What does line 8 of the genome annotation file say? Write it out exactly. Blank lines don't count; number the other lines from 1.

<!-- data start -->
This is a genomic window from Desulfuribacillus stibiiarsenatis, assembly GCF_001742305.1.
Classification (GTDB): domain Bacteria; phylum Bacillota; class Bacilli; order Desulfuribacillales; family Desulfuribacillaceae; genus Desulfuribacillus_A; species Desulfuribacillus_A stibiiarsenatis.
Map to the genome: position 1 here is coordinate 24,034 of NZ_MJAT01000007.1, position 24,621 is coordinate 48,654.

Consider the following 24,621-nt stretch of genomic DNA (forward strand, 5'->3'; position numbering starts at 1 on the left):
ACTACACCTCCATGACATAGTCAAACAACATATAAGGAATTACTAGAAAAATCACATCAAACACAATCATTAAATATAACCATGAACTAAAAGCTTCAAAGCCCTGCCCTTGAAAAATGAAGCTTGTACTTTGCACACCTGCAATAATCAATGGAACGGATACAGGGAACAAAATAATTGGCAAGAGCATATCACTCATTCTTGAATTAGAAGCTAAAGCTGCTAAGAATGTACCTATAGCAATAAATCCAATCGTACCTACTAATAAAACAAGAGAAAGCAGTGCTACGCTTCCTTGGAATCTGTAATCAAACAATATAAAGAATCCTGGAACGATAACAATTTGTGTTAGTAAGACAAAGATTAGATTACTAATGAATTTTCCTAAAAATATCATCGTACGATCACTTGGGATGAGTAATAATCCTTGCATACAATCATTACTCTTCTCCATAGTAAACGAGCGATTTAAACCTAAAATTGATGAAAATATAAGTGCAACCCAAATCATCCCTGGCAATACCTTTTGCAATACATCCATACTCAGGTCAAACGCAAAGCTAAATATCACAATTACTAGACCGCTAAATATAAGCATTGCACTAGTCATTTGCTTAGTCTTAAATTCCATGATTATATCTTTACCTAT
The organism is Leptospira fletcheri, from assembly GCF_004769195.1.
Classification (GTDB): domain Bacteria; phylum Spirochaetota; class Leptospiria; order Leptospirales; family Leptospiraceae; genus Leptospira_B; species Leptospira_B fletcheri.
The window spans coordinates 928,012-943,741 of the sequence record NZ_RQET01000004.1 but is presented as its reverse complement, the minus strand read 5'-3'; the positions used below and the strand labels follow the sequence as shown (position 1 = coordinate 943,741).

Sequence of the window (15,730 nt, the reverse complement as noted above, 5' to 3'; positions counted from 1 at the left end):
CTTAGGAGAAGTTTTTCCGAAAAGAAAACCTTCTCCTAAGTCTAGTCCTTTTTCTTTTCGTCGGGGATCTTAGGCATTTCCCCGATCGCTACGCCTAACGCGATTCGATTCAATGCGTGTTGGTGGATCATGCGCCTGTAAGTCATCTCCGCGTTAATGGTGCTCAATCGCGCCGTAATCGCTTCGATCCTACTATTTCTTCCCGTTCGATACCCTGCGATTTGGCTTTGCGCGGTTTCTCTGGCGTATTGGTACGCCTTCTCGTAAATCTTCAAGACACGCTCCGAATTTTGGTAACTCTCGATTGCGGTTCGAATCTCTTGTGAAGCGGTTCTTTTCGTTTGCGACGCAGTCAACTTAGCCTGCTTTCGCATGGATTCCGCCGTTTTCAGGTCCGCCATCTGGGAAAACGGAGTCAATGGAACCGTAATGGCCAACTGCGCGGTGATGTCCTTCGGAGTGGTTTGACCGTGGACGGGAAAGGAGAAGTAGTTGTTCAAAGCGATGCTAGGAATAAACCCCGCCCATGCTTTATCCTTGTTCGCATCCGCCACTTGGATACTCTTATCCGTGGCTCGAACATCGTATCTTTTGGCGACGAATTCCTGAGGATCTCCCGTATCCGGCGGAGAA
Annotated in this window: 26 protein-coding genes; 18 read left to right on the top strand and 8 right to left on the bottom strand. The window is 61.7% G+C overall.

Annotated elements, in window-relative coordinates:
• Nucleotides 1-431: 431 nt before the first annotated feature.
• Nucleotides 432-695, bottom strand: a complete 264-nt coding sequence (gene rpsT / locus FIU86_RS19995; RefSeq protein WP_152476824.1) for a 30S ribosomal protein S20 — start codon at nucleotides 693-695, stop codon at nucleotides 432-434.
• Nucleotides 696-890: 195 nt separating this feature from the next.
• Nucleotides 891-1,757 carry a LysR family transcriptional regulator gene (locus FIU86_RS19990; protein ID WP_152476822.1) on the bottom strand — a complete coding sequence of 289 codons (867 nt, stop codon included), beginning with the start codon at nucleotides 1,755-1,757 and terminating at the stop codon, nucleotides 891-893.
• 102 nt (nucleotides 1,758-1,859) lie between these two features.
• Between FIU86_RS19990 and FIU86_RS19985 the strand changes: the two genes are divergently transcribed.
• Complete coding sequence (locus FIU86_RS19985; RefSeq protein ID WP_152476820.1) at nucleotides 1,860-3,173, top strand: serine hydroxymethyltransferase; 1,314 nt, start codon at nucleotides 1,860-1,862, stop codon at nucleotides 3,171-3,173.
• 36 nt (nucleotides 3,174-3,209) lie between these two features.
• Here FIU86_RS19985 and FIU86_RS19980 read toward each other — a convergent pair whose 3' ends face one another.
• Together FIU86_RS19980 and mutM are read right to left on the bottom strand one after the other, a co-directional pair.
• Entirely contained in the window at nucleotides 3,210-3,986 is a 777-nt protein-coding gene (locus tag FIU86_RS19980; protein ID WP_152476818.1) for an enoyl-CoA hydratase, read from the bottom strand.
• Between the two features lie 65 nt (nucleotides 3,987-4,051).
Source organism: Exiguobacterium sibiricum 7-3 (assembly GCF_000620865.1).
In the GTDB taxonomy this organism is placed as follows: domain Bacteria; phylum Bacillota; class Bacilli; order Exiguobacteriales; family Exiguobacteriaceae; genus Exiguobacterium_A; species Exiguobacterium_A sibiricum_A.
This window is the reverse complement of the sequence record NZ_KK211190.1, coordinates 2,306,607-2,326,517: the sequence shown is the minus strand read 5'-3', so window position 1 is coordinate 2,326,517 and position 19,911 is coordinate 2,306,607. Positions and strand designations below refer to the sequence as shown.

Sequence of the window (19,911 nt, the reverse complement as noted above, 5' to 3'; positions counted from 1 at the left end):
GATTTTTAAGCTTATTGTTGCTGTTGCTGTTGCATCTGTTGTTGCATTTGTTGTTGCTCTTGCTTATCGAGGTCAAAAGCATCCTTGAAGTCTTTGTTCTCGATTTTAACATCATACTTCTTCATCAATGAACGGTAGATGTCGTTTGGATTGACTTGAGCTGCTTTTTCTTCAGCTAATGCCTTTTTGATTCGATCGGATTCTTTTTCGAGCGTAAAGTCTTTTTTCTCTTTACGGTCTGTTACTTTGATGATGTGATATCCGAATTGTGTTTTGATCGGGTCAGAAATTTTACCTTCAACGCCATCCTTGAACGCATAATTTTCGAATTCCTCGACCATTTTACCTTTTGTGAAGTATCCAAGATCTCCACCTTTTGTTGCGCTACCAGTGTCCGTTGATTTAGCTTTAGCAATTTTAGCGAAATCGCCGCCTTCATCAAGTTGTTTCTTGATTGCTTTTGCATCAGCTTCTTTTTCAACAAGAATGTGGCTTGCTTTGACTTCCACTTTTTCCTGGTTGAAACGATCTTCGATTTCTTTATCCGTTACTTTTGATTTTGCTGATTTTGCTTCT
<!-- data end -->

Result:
The window spans coordinates 928,012-943,741 of the sequence record NZ_RQET01000004.1 but is presented as its reverse complement, the minus strand read 5'-3'; the positions used below and the strand labels follow the sequence as shown (position 1 = coordinate 943,741).